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Christian Apologetics – 3

“But sanctify the Lord God in your hearts, and always be ready to give a defense to everyone who asks you a reason for the hope that is in you…” 1 Peter 3:15

Introduction To Worldviews

“I AM WHO I AM” (Exodus 3:14)

In articles so far we’ve seen that there is no neutral ground between the Christian and the non-Christian. This means that we will defend Christianity as a whole and complete system, and we will set it against any other (2 Corinthians 10:5).

But what exactly is a worldview?

A worldview is a network of presuppositions or foundational commitments that a person has. These commitments are not tested by natural science. They guide one’s thinking and hold the highest authority in one’s life. If one’s core presuppositions were to change, then one’s whole view of life would change with it.

In order to challenge other people’s beliefs, one needs to do an internal critique of their worldview in order to expose the errors in their presuppositions. And to do this effectively we need to understand the three components of a worldview—namely, reality, knowledge, and ethics.

What is reality?
Is the universe real or does it just appear to be real?
Am I real?

The Christian worldview states, “In the beginning God created the heavens and the earth” (Genesis 1:1). From that sentence we learn the reality of God’s existence. Genesis does not argue for God’s existence but presupposes it. This means that there is a clear distinction between the Creator and His creation, and all reality can only be properly understood when in reference to Him.

The second component of a worldview refers to knowledge.

We tend to take knowledge for granted, but what exactly is knowledge and how does one justify a claim to actually ‘know’ something? God has revealed many things for us to know. In His general revelation (nature),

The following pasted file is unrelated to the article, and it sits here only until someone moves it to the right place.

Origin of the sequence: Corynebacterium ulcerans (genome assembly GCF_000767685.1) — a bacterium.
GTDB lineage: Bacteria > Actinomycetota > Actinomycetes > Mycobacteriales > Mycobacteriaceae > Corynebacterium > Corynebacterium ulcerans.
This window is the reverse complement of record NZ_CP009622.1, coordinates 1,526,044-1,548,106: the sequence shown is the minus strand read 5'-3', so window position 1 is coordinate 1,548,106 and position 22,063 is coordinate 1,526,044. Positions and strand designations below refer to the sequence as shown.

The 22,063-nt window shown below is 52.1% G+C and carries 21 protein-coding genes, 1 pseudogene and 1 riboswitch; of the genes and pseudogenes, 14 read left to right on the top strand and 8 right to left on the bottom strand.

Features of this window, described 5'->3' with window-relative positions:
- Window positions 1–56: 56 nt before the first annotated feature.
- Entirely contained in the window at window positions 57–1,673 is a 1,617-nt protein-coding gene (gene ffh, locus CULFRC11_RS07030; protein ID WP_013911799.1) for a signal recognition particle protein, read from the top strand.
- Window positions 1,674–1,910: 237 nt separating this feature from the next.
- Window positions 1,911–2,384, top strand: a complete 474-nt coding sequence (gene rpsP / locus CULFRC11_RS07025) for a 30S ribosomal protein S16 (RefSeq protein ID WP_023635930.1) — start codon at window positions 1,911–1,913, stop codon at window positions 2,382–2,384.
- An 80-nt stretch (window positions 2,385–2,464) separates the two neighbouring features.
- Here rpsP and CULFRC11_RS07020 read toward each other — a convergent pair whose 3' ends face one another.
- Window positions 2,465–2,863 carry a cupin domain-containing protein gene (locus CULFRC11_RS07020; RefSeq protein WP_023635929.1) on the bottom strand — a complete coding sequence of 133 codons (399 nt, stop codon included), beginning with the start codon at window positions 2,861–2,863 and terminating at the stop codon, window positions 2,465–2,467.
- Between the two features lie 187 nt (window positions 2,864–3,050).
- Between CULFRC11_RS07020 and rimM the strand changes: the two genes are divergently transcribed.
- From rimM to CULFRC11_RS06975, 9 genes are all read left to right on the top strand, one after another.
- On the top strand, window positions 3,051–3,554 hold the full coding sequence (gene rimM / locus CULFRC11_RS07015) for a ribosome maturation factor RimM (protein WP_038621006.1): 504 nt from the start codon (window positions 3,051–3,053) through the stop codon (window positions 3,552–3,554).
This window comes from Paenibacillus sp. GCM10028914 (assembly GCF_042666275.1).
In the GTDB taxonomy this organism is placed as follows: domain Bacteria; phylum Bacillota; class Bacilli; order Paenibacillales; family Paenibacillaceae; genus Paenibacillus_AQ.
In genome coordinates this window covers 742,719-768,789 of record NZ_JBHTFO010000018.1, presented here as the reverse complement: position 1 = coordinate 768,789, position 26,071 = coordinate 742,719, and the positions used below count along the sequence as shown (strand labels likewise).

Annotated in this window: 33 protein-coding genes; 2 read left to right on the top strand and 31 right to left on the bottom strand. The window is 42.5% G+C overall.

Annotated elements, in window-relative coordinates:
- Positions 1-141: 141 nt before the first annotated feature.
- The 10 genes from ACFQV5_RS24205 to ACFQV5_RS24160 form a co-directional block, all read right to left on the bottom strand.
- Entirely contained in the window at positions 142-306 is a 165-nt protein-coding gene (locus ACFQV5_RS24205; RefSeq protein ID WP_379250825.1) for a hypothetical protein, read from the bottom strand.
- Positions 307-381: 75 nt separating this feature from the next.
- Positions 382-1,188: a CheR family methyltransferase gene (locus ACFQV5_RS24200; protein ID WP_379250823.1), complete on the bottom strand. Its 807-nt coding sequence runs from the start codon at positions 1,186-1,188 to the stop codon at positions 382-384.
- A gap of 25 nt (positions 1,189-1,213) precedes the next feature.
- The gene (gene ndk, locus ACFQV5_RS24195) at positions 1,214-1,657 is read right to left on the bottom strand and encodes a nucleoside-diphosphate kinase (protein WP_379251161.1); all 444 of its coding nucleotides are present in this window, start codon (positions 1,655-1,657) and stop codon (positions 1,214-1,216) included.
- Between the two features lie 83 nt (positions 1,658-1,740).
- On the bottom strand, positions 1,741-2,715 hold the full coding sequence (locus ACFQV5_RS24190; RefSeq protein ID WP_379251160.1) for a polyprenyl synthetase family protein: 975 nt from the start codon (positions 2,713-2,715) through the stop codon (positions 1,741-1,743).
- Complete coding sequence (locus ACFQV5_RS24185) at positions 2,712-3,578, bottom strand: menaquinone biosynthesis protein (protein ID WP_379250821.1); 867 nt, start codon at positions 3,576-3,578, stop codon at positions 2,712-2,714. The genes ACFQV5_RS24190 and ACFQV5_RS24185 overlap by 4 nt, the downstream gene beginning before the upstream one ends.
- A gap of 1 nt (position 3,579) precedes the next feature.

God has revealed His existence (Romans 1:20), His glory (Psalm 19:1-2), and His wrath (Romans 1:18). He has also revealed Himself by special revelation to Moses, the prophets, the evangelists and apostles (2 Peter 1:21). Most importantly, God has revealed Himself through His Son Jesus.

God’s existence is undeniably known to all people (Romans 1:20; 2:1), which means that all knowledge necessarily reveals God. Because He has pre-interpreted all facts, the only way that man can claim to have knowledge is if his thoughts reflect God’s thoughts.

Yet we wouldn’t say that something is good only because God said so—or that what is good is based on something outside of God, either. Instead, we would say that the standard of all ethics and morality is grounded in God’s nature. He is holy. Therefore His moral commands are universal, and the words He uses reflect His very character (Psalm 119:137, Mark 10:18b).

What do other worldviews say about reality, knowledge, and ethics? Some say that all of reality is based upon random chance processes. If that were the case, how could we depend upon science which needs order and predictability to work?

Others may say that everything is material, and we human beings are merely matter in motion. If that were the case, how do laws of logic (upon which knowledge depends) make sense? The laws of logic cannot be heard, seen, or touched, but we depend on them to know things.

Claiming that knowledge is possible while saying that immaterial things do not exist does not work.

If we do not need God as a grounding point for ethics, where do we look? Some say to humans; but what gives one human the authority to determine what is right or wrong? Another place to look is society, but isn’t a society made up of humans? And if one human has no authority to determine right from wrong, why would a group of humans have that authority?

Everybody has presuppositions, and one of the jobs of an apologist, a defender of the faith, is to understand one’s opponent’s worldview better than he (the opponent) does. One who trains himself to do an internal critique can show the contradictions in any non-Christian worldview.

It will be seen that the proof of the Christian worldview is the impossibility of its contrary.

(The apologetic method and organization for these articles is taken from the book Pushing the Antithesis: The Apologetic Methodology of Greg L. Bahnsen, American Vision, Powder Springs, Georgia, 2007.)